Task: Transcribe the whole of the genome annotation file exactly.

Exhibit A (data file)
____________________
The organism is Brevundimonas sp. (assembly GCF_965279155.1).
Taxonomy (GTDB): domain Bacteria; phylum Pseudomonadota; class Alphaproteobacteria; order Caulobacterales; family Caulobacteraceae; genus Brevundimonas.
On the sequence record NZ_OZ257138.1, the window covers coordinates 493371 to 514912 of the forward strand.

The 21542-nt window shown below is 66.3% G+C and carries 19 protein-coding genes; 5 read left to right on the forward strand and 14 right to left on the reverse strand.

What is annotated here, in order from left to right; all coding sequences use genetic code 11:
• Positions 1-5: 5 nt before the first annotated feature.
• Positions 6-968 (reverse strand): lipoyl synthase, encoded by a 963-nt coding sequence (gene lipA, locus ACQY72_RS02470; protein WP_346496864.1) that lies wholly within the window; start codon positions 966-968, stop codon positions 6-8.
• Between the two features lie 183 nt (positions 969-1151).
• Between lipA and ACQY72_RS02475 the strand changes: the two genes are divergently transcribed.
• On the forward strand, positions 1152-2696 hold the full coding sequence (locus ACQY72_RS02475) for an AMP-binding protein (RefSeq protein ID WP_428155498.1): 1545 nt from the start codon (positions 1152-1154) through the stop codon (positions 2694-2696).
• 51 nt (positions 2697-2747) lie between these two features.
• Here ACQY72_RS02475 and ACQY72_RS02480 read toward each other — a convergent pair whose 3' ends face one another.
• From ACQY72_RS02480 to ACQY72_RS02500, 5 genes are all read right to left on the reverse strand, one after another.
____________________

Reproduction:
The organism is Brevundimonas sp. (assembly GCF_965279155.1).
Taxonomy (GTDB): domain Bacteria; phylum Pseudomonadota; class Alphaproteobacteria; order Caulobacterales; family Caulobacteraceae; genus Brevundimonas.
On the sequence record NZ_OZ257138.1, the window covers coordinates 493371 to 514912 of the forward strand.

The 21542-nt window shown below is 66.3% G+C and carries 19 protein-coding genes; 5 read left to right on the forward strand and 14 right to left on the reverse strand.

What is annotated here, in order from left to right; all coding sequences use genetic code 11:
• Positions 1-5: 5 nt before the first annotated feature.
• Positions 6-968 (reverse strand): lipoyl synthase, encoded by a 963-nt coding sequence (gene lipA, locus ACQY72_RS02470; protein WP_346496864.1) that lies wholly within the window; start codon positions 966-968, stop codon positions 6-8.
• Between the two features lie 183 nt (positions 969-1151).
• Between lipA and ACQY72_RS02475 the strand changes: the two genes are divergently transcribed.
• On the forward strand, positions 1152-2696 hold the full coding sequence (locus ACQY72_RS02475) for an AMP-binding protein (RefSeq protein ID WP_428155498.1): 1545 nt from the start codon (positions 1152-1154) through the stop codon (positions 2694-2696).
• 51 nt (positions 2697-2747) lie between these two features.
• Here ACQY72_RS02475 and ACQY72_RS02480 read toward each other — a convergent pair whose 3' ends face one another.
• From ACQY72_RS02480 to ACQY72_RS02500, 5 genes are all read right to left on the reverse strand, one after another.